Here’s the diy file for opening in the program:
Just a note on those wires that seemingly are not connected to anywhere. Purple VOL wire connects pin 3 of the 500K log pot with the board. I just tend not to put all the wire connections fully into the diagram. The diagram goes a bit unwieldy. Here’s what I mean (this is what I ended up in the end):
The key is to connect wires with the same label together.
If you’re using 1K pot with soldering lugs instead of the panel mount I used, just wire it up like this:
I did usual enclosure planning in Inkscape:
The tin box is way bigger than Hammond 1590A enclosure so planning is not that critical. This did help me out with final placing of LED for example. Also – I totally forgot that box lid is deep, without this planning I would’ve probably had input/output jacks a bit higher which would’ve prevented me to close the box.
I’m just saying, it is better to plan up front, even if it’s not critical, saves some trouble later.
This enclosure is a bit different – it’s just a tin box. No artwork, the box looks nice on it’s own. However, working with tin is not as easy as working with aluminium (aluminum) box – at least I find it harder.
In principle, the drilling is the same – except the box material tends to tear a bit, especially when using bigger drills. It’s a bit awkward, and requires a good bit of filing to smooth out the edges a bit. I used a wooden block to support the sides when drilling, otherwise the tin gets ripped by the drill bit.
Anyway, here’s how the enclosure looks like:
I used the template I printed out, then used a punch hole tool to mark the holes. Notice the indentation on the wood block where I punched the holes – I had the wood block under the box to avoid too much deformation of the box. The final result does not look as clean as when drilling the “normal” box, but it is still fine.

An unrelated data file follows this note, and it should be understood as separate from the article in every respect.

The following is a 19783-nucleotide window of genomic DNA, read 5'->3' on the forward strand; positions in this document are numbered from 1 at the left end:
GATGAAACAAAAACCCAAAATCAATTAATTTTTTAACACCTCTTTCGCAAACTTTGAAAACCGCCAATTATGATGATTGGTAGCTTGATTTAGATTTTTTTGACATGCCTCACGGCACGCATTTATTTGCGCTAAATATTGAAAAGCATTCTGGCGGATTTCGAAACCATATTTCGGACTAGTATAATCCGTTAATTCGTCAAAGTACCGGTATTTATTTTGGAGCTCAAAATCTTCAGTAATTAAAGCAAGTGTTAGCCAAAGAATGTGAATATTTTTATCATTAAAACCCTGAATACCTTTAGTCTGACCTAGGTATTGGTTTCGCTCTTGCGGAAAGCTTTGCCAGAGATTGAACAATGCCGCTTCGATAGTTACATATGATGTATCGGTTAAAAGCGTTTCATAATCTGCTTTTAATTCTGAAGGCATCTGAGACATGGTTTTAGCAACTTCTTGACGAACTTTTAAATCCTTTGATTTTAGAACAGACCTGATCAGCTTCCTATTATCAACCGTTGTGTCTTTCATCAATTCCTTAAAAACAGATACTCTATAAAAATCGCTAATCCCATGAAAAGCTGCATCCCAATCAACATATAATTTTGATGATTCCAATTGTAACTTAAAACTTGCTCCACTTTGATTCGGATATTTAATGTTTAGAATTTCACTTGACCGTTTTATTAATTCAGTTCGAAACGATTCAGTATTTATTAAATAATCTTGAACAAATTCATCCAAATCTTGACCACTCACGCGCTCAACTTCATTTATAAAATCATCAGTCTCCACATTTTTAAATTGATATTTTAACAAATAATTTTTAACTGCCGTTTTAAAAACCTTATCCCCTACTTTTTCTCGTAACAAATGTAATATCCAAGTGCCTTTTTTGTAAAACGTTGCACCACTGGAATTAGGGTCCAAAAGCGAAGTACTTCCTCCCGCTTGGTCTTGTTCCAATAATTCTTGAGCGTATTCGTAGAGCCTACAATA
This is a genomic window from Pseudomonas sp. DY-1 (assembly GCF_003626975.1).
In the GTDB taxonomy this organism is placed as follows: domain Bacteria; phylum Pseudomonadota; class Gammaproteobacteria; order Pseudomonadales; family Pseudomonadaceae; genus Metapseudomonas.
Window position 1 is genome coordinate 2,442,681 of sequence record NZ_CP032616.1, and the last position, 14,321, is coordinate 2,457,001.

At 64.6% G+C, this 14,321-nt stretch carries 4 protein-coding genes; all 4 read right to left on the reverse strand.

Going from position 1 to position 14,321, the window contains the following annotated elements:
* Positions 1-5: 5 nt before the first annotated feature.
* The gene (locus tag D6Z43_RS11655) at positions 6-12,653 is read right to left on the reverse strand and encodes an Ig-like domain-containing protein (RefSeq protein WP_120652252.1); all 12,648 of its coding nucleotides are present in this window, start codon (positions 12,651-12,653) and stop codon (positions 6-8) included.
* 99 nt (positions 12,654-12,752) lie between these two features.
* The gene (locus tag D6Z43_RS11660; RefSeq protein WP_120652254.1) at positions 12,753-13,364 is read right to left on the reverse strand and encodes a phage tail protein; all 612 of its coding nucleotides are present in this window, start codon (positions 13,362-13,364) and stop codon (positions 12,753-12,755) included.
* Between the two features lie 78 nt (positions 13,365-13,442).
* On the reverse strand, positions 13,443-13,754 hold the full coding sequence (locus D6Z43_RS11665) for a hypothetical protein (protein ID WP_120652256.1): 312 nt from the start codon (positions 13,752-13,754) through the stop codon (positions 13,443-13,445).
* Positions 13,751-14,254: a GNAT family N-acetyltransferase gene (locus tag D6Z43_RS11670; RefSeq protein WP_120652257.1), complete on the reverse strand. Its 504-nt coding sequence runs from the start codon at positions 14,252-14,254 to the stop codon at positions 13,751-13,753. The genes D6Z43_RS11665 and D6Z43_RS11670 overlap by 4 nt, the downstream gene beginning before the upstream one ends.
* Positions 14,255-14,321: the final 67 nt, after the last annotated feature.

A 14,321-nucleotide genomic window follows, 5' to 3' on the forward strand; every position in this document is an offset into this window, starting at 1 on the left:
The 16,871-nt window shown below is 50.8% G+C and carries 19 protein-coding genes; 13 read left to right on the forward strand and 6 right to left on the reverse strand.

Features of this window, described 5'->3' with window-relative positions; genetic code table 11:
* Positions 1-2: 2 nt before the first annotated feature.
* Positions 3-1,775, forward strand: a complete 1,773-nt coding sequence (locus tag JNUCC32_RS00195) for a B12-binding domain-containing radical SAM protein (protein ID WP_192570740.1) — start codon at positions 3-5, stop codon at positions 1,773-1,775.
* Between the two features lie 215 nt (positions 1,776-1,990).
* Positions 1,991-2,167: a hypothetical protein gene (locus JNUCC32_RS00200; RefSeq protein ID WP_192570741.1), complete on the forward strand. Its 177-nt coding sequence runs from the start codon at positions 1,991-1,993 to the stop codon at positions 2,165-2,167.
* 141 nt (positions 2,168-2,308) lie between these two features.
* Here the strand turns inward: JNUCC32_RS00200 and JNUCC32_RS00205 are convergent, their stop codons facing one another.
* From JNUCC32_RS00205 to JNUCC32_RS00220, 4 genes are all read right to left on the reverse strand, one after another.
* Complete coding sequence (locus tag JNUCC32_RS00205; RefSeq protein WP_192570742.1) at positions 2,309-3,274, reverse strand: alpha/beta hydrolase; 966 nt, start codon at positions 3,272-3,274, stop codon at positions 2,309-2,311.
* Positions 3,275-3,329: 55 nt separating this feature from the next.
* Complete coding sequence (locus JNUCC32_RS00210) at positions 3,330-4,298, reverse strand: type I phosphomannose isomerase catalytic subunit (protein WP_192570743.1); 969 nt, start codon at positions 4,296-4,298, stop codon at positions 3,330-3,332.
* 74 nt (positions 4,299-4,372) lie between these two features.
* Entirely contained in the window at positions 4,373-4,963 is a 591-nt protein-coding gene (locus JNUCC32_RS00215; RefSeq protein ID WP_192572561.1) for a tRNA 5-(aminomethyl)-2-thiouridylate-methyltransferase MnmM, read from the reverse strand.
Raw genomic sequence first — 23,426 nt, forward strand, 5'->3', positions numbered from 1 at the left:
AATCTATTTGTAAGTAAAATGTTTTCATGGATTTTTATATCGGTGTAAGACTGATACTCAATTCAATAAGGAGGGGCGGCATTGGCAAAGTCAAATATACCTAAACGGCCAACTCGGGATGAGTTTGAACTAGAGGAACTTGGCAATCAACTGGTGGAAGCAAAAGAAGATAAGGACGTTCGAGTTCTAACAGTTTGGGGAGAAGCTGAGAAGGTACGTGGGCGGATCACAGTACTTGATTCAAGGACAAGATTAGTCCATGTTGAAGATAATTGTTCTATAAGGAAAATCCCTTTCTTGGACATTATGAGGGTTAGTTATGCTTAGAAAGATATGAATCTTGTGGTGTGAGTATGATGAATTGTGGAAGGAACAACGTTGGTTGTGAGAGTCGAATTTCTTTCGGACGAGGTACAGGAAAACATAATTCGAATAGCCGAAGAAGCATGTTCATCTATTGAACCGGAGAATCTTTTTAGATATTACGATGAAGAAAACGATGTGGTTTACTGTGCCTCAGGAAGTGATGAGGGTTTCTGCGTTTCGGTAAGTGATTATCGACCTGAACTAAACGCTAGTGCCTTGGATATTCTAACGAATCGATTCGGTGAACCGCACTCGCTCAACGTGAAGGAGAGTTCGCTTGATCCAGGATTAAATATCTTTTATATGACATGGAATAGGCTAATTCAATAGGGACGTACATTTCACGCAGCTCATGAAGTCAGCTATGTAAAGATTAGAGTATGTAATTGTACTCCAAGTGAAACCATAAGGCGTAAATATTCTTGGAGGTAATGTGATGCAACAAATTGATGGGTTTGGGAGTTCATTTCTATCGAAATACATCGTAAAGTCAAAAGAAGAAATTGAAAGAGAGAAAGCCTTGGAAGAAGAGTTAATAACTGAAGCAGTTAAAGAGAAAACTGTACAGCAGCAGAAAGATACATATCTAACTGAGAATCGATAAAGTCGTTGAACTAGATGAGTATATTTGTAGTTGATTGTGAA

I’m sure there are specialized tools for cutting these holes, but whatever, we got to use what we have, right?
I did soldering exactly how I planned it in the diagram above. Similarly like before – I soldered them based on height, from smallest (jumpers) to biggest (electrolytic caps, that pot that goes on the board and LED).
Here’s how it looks like, practically 1-to-1 with the diagram:
I had to drill a hole for mounting the pot first – it would’ve been very awkward if I did it with some components on. Then I did it as I said, based on height. Once the board was complete – it was testing time.
Once I confirmed the board is working – I went on to assemble the rest of the components – jacks, remaining pot, the battery snap.
It started to get messy with all the wires, but I just followed the diagram and finished the box. Due to the panel mount pot I had to screw on the board to the lid, otherwise I would’ve used PCB support feet, or something like that, to secure the PCB. Anyway, the end result looks good I think 😊.
The last thing to maybe think about is reinforcing the area around the stomp switch. The box feels surprisingly sturdy, but with time I’m sure it will cause the surrounding area to deform and break.
Final result is looking good:
Here’s how it sounds: